Under a newly signed bill, police in California will no longer be able to enforce a section of the penal code that leads to the disproportionate arrests of Black and trans residents when officers deem them to be loitering “with the intent to commit prostitution.”
Senator Scott Wiener (D-San Francisco) introduced SB 357 to address vague and problematic language, according to the bill’s proponents.
“This offense permits law enforcement to stop and arrest people for discriminatory reasons, such as wearing revealing clothing while walking in an area where sex work has occurred before,” Sen. Wiener said. The penal code section, “results in the legal harassment of LGTBQ+, Black, and Brown communities for simply existing and looking like a ‘sex worker’ to law enforcement.”
Black individuals make up just 8.9 percent of the population in the City of LA, yet accounted for 56.1% of such loitering charges in the city between 2017-2019.
A 2019 LA Public Defender’s Office analysis showed Black adults made up 72.3 percent of people charged under § 653.22, who received representation through the Compton branch of the public defender’s office. Black people represent 30.9 percent of the city’s population. Cisgender and transgender women made up 100 percent of those charged under the penal code section, according to the report.
In addition to preventing future arrests and charges of this kind, SB 357, also called The Safer Streets for All Act, allows people who have previously been convicted of this loitering offense to submit a petition for resentencing or dismissal, and to have their records sealed.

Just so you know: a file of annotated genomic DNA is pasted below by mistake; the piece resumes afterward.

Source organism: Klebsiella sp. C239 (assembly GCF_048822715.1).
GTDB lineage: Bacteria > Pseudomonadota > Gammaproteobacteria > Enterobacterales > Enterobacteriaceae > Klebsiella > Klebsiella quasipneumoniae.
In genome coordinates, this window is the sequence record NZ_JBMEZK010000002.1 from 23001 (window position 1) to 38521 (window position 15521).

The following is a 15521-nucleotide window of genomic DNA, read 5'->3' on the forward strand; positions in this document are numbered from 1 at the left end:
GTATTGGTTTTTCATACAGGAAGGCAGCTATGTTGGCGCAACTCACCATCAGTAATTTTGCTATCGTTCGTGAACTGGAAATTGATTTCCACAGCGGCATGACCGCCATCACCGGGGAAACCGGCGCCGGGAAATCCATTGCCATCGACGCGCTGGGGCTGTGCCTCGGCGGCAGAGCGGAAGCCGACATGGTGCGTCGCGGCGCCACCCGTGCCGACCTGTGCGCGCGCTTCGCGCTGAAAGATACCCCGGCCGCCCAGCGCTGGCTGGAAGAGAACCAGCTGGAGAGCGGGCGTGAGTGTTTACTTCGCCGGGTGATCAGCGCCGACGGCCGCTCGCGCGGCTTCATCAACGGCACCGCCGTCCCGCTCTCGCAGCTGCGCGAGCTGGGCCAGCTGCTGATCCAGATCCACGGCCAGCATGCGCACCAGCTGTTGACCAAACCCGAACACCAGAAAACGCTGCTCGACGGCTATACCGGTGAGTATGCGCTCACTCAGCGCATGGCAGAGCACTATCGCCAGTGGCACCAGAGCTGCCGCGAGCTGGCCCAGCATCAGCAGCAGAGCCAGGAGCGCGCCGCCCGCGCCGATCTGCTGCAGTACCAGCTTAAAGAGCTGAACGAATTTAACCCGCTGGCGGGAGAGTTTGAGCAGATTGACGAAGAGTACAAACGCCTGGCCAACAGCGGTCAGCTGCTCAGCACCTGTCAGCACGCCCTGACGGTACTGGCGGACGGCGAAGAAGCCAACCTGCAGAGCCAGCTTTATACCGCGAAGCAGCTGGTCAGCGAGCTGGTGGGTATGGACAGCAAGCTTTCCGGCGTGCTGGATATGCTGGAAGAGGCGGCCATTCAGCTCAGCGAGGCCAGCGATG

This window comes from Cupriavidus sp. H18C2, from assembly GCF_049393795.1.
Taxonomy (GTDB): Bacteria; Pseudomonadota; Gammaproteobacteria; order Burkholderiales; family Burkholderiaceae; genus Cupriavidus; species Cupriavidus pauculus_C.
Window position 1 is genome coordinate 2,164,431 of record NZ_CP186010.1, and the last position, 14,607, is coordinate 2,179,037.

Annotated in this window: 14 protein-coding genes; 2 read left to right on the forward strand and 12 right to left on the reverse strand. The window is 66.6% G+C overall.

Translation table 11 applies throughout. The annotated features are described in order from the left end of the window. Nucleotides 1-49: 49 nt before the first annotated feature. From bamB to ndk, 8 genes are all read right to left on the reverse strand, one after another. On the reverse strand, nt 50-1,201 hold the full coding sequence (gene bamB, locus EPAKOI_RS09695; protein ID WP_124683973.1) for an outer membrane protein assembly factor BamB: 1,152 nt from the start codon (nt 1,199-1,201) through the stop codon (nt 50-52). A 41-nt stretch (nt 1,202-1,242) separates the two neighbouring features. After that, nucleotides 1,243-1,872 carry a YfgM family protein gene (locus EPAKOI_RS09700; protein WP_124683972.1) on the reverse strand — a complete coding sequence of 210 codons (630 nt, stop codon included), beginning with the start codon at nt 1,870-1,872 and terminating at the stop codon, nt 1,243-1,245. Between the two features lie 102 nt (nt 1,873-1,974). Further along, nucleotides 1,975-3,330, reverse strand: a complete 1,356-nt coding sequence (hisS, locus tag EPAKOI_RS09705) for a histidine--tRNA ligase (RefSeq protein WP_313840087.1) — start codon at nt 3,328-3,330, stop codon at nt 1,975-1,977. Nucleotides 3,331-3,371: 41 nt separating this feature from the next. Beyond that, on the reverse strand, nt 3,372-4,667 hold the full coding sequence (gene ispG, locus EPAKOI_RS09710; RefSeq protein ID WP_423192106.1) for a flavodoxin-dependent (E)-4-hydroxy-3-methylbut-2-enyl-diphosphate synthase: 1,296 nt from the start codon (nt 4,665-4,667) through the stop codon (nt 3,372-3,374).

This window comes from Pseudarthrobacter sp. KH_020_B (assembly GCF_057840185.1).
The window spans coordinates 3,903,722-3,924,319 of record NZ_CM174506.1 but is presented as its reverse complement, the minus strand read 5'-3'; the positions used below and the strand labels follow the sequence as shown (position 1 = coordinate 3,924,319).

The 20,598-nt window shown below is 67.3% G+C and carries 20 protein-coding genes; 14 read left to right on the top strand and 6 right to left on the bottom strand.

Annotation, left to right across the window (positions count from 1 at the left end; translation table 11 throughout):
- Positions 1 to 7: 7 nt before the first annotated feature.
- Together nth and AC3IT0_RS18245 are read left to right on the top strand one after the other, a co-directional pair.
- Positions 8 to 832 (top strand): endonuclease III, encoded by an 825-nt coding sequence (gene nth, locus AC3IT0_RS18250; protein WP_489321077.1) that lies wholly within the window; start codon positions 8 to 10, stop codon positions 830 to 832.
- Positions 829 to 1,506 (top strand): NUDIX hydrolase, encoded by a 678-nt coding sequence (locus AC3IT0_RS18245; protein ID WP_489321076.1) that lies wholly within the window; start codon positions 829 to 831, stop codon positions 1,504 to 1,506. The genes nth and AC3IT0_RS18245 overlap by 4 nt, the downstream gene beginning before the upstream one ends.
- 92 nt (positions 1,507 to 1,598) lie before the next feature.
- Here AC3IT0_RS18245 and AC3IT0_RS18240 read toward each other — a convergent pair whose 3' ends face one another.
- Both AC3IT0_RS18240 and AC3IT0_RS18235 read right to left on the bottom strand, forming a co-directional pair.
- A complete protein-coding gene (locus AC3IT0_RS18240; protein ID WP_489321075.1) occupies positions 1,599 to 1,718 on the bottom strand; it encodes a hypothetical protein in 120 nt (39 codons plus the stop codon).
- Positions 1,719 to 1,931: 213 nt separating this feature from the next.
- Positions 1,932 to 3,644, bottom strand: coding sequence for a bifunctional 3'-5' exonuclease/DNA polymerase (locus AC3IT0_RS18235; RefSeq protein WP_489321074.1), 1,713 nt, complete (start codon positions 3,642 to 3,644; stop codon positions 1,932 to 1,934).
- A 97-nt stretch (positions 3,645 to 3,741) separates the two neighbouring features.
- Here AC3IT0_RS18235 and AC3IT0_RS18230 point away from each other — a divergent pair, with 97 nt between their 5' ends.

CA Governor Gavin Newsom signed SB 357 on July 1. The bill, does not legalize sex work, Newsom wrote in his signing letter. “It simply revokes provisions of the law that have led to disproportionate harassment of women and transgender adults.”
Contra Costa District Attorney Diana Becton and Los Angeles County DA George Gascón praised Newsom’s decision.
“We supported this law being repealed because the language used was overbroad, subjective and allowed law enforcement to stop and arrest people for discriminatory reasons,” Gascón wrote in a statement.
Changing the penal code, according to the ACLU, one of the organizations that helped develop the bill, will also “undo harmful barriers to employment and access to safe housing for women of color and transgender women.”
The ACLU of California, Asian Pacific Islander Legal Outreach, Equality California, Positive Women’s Network, St. James Infirmary, SWOP LA, and Trans Latin@ Coalition helped develop the bill and were listed as the bill’s “co-sources.”
More than 60 organizations officially backed the bill, including the Coalition to Abolish Slavery and Trafficking, the Los Angeles LGBT Center, the California Public Defenders Association, Californians for Safety and Justice, and the City of West Hollywood.
In a statement opposing the bill, the LA County Sheriff’s Department said patrol officers use the law “to keep prostitutes from hanging around public places, businesses, and residential communities.” The bill, the department said will also make it harder for law enforcement to go after sex buyers and traffickers.
The governor, in his signing letter, said that he agreed with the intent of the bill, but added that his administration “will monitor crime and prosecution trends for any possible unintended consequences and will act to mitigate any such impacts.”
The bill builds on Sen. Scott Wiener’s earlier decriminalization-focused work, including SB 233, a 2019 bill meant to ensure that sex workers who are victimized or who witness violent crimes are not funneled into the criminal justice system themselves when they come forward to report those crimes to the police.
The bill changed the penal code to protect people engaged in sex work — who report crimes like sexual assault, human trafficking, stalking, robbery, assault, kidnapping, threats, blackmail, extortion, and burglary — from facing arrest, themselves, for allegedly engaging in low-level drug and sex work-related crimes.